Characteristics of premenopausal and postmenopausal women with acquired, generalized Hypoactive Sexual Desire Disorder: The Hypoactive Sexual Desire Disorder Registry for women
Department of Epidemiology, New England Research Institutes Inc., Watertown, MA 02472, USA. Menopause (New York, N.Y.)
(Impact Factor: 3.36).
11/2011; 19(4):396-405. DOI: 10.1097/gme.0b013e318230e286
Little is known about the natural history of hypoactive sexual desire disorder (HSDD). We examined the sociodemographic, relationship, help seeking, sexual function, and medical characteristics of women with a clinical diagnosis of generalized, acquired HSDD by menopause status.
This study was a cross-sectional baseline data analysis from the HSDD Registry for Women (N = 1,574, from 33 US clinical sites). HSDD was clinically diagnosed and confirmed. Validated measures of sexual function, relationship factors, and health, as well as newly developed questions on help seeking were assessed using the questionnaire.
Participants were predominantly married or living with a partner (81.7%) and represented a range of race/ethnic backgrounds and ages (mean ± SD, 42.9 ± 11.9 y). Most (56.8%) described their HSDD severity as "moderate to severe," with 26.5% rating the problem severe. Nonetheless, most women (69.8%) reported being happy in their relationship, and 61.8% were satisfied with their partner communication. Postmenopausal women had lower Female Sexual Function Index total scores, indicating worse sexual function (14.0 ± 7.5) than premenopausal women (16.7 ± 6.8, P < 0.001), although both groups had similarly low scores on the sexual desire domain (3.4 ± 1.3 vs 3.3 ± 1.4). Less than half of the overall sample had sought professional help, among whom hormonal treatments had been used by 23.7% of postmenopausal women and by 7.6% of premenopausal women.
Most women with HSDD were in long-term partner relationships with high levels of overall relationship satisfaction. Postmenopausal women were more likely to seek help for their disorder, despite similarly high levels of distress associated with HSDD. Further research is needed to examine treatment outcomes.
Available from: Ferdinando Fiorino
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ABSTRACT: Serotonin is a neuromediator, well-know for its implication in mood regulation, anxiety, depression and, insomnia as well as in normal human function such as sleep, sexual activity and appetite. In this way, serotonin (5-hydroxytryptamine, 5-HT) is one of the most attractive targets for medicinal chemists and pharmaceutical companies. Among 5-HTRs, the 5-HT1A subtype is the best studied, and it is generally accepted that it is involved in psychiatric disorders such as anxiety and depression. Several structurally different compounds are known to bind 5-HT1A receptor sites such as aminotetralins, ergolines, arylpiperazines, indolylalkylamines, aporphines and aryloxyalkyl-amines. In this review, we report an overview of the 5-HT1A receptor ligands, belonging to different chemical classes.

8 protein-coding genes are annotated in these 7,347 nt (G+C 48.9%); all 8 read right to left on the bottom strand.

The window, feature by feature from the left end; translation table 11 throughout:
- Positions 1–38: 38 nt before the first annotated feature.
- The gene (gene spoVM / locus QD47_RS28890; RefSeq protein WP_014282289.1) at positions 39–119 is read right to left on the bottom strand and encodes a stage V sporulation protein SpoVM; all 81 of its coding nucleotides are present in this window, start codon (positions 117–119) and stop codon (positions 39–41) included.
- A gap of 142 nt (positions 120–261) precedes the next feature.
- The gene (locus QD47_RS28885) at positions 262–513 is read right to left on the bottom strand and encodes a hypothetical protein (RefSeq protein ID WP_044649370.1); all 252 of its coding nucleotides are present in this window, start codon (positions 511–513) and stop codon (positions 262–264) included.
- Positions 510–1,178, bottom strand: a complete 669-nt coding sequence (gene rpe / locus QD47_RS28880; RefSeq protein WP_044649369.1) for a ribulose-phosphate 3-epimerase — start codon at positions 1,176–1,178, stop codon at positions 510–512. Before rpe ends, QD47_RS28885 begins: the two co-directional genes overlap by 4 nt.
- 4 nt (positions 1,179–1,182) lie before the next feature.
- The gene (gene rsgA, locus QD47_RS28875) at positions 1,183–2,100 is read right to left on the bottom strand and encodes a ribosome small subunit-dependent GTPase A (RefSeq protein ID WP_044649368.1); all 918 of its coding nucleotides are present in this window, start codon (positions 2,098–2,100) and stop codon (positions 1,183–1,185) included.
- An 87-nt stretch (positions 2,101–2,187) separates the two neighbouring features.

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ABSTRACT: Introduction. Hypoactive Sexual Desire Disorder (HSDD) is a common form of Female Sexual Dysfunction characterized by low sexual desire that causes distress or interpersonal difficulty.
Aim. This 52-week open-label extension study aimed to assess the safety and tolerability of flibanserin, a postsynaptic 5-HT1A agonist/5-HT2A antagonist, in women with HSDD.
Methods. Women with HSDD who had completed a trial of flibanserin or flibanserin placebo received flexible-dose flibanserin (50 or 100 mg once daily at bedtime [qhs] or 25 or 50 mg twice daily [bid]) for 52 weeks.
Main Outcome Measures. Primary end points were: proportions of women with somnolence, sedation, fatigue, dizziness, nausea, and vomiting (adverse events [AEs] known to be associated with flibanserin); discontinuations due to AEs; and serious AEs. Secondary end points included change from baseline in Female Sexual Distress Scale-Revised total and Item 13 scores and Female Sexual Function Index (FSFI) total and desire domain score scores. FSFI total scores were used to classify women into FSFI remitters (FSFI score >26.55, indicating no clinical sexual dysfunction) and FSFI non-remitters (FSFI score <26.55).
Results. Of the 1723 women who received flibanserin, 962 (55.8%) completed 12 months' treatment, and 883 women were exposed to flibanserin 100 mg qhs for ≥180 days. Somnolence, sedation, fatigue, dizziness, nausea, and vomiting were reported by 15.8, 1.6, 7.6, 6.9, 6.3, and 1.4% of participants, respectively. A total of 185 participants (10.7%) discontinued due to AEs. Serious AEs were reported by 1.2% of participants. At study end, 42% of baseline non-remitters had improved their FSFI score to remission level. The proportion of baseline FSFI remitters in remission rose from 83% at week 4 to a stable value of ∼90%.
Conclusion. Flibanserin was well tolerated. Sexual function improved in women who were not FSFI remitters at baseline, and was maintained in those who were remitters at baseline. Jayne C, Simon JA, Taylor LV, Kimura T, and Lesko LM. Open-label extension study of flibanserin in women with Hypoactive Sexual Desire Disorder. J Sex Med 2012;9:3180–3188.
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